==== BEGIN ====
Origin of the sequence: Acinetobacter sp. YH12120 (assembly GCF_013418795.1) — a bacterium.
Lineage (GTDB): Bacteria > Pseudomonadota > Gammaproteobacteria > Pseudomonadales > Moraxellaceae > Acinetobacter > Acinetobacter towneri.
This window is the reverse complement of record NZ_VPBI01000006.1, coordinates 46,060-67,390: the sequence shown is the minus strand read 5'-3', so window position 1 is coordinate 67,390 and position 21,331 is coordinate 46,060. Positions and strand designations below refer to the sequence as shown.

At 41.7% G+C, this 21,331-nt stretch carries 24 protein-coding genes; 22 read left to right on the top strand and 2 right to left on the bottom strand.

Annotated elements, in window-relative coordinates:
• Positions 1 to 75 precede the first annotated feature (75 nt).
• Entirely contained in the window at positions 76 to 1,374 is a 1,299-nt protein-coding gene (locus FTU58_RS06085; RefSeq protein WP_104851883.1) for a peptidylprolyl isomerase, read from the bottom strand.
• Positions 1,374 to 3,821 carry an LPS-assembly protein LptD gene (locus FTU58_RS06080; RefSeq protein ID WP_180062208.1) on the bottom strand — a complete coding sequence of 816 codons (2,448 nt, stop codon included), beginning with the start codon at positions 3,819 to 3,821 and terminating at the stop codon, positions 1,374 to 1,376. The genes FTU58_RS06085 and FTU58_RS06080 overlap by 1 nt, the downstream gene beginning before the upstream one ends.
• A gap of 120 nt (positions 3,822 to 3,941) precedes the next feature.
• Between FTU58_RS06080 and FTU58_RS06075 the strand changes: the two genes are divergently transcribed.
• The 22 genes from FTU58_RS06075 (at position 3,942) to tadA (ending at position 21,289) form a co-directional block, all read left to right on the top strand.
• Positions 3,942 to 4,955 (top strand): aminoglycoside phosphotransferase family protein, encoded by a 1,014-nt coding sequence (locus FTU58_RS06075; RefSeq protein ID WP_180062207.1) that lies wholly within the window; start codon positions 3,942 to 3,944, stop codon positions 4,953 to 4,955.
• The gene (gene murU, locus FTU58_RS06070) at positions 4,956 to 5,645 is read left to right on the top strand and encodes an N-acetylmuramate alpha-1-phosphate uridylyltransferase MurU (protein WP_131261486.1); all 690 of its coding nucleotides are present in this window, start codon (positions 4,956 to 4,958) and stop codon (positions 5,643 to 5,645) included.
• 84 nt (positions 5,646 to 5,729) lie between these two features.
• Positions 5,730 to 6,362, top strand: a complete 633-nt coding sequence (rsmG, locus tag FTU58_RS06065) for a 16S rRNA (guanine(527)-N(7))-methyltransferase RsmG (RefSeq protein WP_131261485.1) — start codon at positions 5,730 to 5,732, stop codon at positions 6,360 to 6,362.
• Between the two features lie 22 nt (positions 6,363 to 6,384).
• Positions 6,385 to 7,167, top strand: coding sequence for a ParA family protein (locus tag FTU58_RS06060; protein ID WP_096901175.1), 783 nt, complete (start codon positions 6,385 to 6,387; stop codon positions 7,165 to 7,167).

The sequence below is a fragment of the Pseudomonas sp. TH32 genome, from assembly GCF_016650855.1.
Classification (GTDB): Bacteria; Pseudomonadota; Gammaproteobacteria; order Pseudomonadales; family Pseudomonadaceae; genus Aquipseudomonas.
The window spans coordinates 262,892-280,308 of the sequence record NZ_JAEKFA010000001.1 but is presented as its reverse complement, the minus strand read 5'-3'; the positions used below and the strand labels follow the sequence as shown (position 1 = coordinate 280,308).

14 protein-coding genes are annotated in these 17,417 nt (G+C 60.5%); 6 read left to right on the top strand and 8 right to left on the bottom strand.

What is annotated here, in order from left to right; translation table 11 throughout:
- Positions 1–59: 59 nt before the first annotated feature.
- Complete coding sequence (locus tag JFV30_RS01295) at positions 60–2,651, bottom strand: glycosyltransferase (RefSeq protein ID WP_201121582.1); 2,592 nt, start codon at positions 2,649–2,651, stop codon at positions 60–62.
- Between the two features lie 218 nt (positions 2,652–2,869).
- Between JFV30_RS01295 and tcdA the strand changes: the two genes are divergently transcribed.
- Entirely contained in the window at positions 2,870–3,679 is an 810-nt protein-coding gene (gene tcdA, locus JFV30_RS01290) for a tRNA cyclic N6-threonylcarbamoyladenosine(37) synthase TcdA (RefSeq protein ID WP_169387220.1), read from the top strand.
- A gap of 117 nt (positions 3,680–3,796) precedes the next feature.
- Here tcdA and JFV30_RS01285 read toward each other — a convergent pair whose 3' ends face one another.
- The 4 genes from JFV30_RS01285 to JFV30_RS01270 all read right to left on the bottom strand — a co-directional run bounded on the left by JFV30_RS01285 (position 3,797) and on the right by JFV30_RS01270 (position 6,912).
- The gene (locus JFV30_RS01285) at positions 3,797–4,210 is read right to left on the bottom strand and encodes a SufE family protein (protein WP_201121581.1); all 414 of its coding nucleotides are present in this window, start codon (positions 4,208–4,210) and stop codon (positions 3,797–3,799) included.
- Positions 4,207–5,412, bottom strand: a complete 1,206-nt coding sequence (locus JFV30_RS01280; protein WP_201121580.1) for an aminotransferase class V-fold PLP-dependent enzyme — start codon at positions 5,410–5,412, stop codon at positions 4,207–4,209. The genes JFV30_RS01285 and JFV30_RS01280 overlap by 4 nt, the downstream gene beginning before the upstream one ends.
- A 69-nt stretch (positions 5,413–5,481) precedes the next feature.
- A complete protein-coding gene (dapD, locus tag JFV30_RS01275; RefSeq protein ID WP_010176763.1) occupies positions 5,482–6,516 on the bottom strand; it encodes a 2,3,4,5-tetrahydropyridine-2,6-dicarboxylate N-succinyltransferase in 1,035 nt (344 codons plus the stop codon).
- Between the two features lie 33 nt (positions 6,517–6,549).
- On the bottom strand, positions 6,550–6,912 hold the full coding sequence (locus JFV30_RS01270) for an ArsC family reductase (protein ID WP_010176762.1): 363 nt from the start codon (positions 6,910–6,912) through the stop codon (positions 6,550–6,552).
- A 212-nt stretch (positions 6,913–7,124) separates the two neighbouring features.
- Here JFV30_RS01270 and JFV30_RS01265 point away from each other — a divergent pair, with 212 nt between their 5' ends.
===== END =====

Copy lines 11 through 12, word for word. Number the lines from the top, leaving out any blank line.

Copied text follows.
• The 22 genes from FTU58_RS06075 (at position 3,942) to tadA (ending at position 21,289) form a co-directional block, all read left to right on the top strand.
• Positions 3,942 to 4,955 (top strand): aminoglycoside phosphotransferase family protein, encoded by a 1,014-nt coding sequence (locus FTU58_RS06075; RefSeq protein ID WP_180062207.1) that lies wholly within the window; start codon positions 3,942 to 3,944, stop codon positions 4,953 to 4,955.